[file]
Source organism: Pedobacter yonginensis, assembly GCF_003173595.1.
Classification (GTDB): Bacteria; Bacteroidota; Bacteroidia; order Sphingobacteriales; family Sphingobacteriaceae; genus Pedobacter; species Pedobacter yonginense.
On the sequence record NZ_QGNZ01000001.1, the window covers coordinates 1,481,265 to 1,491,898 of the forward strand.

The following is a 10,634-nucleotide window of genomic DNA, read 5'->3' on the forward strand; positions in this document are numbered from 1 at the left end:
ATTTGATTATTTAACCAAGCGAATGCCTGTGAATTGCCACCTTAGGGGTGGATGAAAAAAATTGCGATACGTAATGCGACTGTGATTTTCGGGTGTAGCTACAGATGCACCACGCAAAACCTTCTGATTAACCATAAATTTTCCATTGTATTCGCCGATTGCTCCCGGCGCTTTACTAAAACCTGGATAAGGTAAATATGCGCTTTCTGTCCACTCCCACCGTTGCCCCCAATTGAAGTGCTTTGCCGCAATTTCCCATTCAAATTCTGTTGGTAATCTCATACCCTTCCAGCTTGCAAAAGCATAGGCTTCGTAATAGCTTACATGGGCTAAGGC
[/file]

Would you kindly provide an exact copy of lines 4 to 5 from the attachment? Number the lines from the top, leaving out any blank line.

The following is a 10,634-nucleotide window of genomic DNA, read 5'->3' on the forward strand; positions in this document are numbered from 1 at the left end:
ATTTGATTATTTAACCAAGCGAATGCCTGTGAATTGCCACCTTAGGGGTGGATGAAAAAAATTGCGATACGTAATGCGACTGTGATTTTCGGGTGTAGCTACAGATGCACCACGCAAAACCTTCTGATTAACCATAAATTTTCCATTGTATTCGCCGATTGCTCCCGGCGCTTTACTAAAACCTGGATAAGGTAAATATGCGCTTTCTGTCCACTCCCACCGTTGCCCCCAATTGAAGTGCTTTGCCGCAATTTCCCATTCAAATTCTGTTGGTAATCTCATACCCTTCCAGCTTGCAAAAGCATAGGCTTCGTAATAGCTTACATGGGCTAAGGC